8. Good post Mr. Lake, but I couldn’t disagree with you more about Nintendo. How does it have the most to lose? Its market share can only improve after the poor performance of the GameCube. As a company, it’s far more profitable than the gaming segments of Sony and Microsoft. If anything, the only direction Nintendo can go is up. How far it can go with the Wii will be fun to watch. Having played the system, I see huge potential for expanding the market, but only if Nintendo markets the machine well to the non-gamer audience.

  9. Unfortunately for Microsoft and Nintendo, consumers have had a long relationship with Sony. Recent quality issues and marketing hits aside, Sony has captured the mind-share of consumers long ago via TVs, Walkmen, stereos and computers. They’re considered a ‘lifestyle’ brand, unlike Microsoft and Nintendo. Only recently has Sony’s grip been challenged by other companies competing for the same business. But, with such a small group of competitors fighting for your console dollar, Sony has a natural lead against the rest. (Manufacturing, distribution channels, movie and music all part of Sony’s massive marketing muscle.)

    Nintendo is the humble game-centric company that realizes a pixel fight isn’t worth fighting. The Wii is their way of changing how the world sees games and gamers. They shy away from violent games (no FPS) and embrace Mario as a marketing tool. But imho, Nintendo has the most to loose in this phase of the console wars. If the Wii controller fails to become the gold standard of gaming, the system will most likely become a novelty only played at parties.

    It’s no secret that Microsoft is known more for their shrewd business tactics and less for their technology. MS is playing catchup to the video game world and shouldn’t be seen as a serious technology leader. (er,yet?) Outside of a few bright moments in their past MS is not know to push many envelopes. But, they’re a competent company with money to burn, so a slow hybridized approach seems most likely for Redmond.

    Available PS3 titles, difficult programming and inventory concerns are variables that will work itself out in time, but what will matter most between the next-gen consoles is value. With so much technology fighting for our attention, consumers expect nothing less then great. There is enough room for all three consoles, but longevity is based on keeping yourself relevant to your audience (not everyone loves FPS games or Mario ‘blank’). According to a recent Arstechnica article, the PS2 still outsells every console, including the Xbox 360. And thats after six years of availability. A first generation PS2 can outlive most computers, ipods and televisions and still deliver brand new content (ie. FF 12, Guitar Hero 2), now thats 300 bucks well spent. Considering longevity and value, spending 500-600 on a PS3 with the promise that it will last at least 6 years is a really good deal.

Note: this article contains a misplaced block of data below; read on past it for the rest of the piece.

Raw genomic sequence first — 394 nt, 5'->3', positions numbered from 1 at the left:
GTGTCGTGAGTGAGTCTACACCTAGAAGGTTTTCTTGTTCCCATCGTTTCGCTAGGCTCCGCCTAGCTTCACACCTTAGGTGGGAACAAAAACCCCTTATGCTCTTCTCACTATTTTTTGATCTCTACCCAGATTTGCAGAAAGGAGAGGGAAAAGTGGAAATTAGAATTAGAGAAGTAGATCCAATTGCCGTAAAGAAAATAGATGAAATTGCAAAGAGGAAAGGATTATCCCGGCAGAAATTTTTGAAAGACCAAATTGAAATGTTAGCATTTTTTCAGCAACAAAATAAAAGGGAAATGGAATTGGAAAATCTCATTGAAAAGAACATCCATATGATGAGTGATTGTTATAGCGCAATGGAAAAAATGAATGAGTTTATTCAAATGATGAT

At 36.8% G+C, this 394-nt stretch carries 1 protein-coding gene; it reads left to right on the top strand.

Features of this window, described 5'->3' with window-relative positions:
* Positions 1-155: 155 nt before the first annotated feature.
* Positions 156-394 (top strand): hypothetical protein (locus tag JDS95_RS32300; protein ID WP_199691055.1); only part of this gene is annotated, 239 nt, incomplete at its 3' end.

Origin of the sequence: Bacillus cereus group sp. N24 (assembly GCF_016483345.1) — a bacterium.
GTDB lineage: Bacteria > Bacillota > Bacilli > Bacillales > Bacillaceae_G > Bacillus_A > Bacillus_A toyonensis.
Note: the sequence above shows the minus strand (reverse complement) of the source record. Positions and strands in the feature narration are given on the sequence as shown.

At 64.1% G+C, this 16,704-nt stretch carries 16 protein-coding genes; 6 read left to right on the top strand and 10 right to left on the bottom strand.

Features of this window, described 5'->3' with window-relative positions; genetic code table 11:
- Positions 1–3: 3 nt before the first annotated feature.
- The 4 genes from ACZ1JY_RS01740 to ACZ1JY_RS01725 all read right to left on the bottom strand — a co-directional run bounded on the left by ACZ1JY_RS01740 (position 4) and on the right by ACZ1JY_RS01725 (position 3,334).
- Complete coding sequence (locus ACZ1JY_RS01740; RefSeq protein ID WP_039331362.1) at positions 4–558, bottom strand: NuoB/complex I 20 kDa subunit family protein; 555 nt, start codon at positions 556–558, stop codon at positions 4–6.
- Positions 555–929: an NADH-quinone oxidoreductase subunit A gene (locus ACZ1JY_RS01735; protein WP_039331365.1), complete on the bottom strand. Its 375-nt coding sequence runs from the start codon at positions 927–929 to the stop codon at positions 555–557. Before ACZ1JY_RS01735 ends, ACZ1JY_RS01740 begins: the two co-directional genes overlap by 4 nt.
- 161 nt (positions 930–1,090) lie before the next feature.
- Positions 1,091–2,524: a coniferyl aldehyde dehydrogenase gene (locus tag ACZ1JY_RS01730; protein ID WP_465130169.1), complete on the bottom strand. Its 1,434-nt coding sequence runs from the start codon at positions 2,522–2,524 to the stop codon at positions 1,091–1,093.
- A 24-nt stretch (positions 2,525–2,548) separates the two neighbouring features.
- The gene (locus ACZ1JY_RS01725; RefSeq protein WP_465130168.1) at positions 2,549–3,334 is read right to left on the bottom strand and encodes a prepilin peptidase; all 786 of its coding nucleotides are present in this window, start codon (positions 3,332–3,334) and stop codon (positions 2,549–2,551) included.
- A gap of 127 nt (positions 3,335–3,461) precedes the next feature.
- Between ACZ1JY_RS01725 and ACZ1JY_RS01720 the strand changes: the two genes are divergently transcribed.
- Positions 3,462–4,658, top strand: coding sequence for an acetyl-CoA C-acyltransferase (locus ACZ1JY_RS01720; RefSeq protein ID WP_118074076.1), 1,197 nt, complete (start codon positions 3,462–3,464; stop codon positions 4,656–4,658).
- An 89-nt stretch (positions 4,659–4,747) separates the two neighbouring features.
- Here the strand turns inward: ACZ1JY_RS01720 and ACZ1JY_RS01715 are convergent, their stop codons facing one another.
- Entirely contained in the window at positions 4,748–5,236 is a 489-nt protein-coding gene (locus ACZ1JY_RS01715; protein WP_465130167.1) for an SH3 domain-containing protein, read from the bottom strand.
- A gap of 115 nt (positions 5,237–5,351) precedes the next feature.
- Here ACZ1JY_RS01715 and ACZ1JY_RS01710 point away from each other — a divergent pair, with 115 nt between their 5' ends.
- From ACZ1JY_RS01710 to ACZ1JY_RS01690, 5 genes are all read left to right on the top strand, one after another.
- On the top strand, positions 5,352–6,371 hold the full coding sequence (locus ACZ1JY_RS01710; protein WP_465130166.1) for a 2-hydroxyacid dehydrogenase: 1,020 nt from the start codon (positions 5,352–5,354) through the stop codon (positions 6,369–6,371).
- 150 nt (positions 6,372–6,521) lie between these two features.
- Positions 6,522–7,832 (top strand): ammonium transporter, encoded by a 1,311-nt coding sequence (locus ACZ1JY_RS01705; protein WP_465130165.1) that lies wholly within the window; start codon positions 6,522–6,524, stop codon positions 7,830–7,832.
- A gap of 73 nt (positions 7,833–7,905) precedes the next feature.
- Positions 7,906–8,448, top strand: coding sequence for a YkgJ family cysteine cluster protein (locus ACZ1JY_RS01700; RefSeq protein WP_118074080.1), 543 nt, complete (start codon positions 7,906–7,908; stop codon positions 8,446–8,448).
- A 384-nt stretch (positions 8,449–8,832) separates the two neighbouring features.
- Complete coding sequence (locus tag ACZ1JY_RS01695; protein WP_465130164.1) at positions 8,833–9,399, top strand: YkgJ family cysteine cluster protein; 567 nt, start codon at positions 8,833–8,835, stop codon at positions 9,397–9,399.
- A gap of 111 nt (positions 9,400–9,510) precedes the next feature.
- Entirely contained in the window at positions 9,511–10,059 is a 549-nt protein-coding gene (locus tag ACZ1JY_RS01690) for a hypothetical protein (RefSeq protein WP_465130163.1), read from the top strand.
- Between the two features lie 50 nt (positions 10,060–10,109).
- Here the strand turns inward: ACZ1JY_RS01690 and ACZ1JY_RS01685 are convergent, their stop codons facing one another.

10. Everything that I’ve read indicates that the service is free “for now”. Again, given the size of the loss that they’ve taken on each hardware unit, I can’t see them keeping the service free for too long. I’d expect to see a tiered service like Microsoft’s in the near future. Microsoft has had 5+ years to learn how to roll out a solid online console experience…it will be difficult for Sony to match the quality of Microsoft’s service. I’d expect to see an inferior online product for equal price 6-12 months from now.

  11. E-train, do you think the PS3 launch lineup is worse than the PS2’s? While I don’t think either of them were strong–and really, the last great launch lineup was for the Dreamcast–I prefer the PS3 launch games over the ones that accompanied the PS2 launch.

    “you have to remember that the incremental cost of the live service provides additional value that PS3 will not”

    I somewhat disagree with you here. PS3’s online service has many of the same features of Xbox Live. While it’s not as robust or polished as XBL, the service is free.

  12. Wagner, I guess the whole point of a blog is to provide a forum for discussion…even if the people that responded to you don’t make very intelligent arguments.

    While I agree that the Playstation has a very loyal fan base, it will be interesting to see how loyal those fans are when faced with:
    1) constrained supply
    2) a list of titles that is mediocre when compared to past PS launches (and not very differentiated from Microsoft’s today)
    3) being forced to purchase a next-gen DVD player that may/may not win the standards battle.

    I was not very impressed with the quality of gameplay of the titles that I saw at E3 and based on what I’ve heard the cell is very difficult to develop for. You have to wonder whether or not publishers and developers will devote the extra resources to PS3 titles rather than develop for a platform (the 360) that has a 6+ million installed base lead (you have to wonder how far they are from the 10 million mark) and is much easier to develop for.

    With regards to people’s comparison of the PS3’s cost to 360 + Live, you have to remember that the incremental cost of the live service provides additional value that PS3 will not and allows Microsoft to segment the market. Gamers do not need to hit the $600 pricepoint to play the 360. Also, the 360’s multiplayer experience is far superior to that of PS2 and PS3.

    Finally, given Sony’s financial state, competing with Microsoft on price may be a difficult pill for Sony shareholders to swallow.

  13. Few things to consider …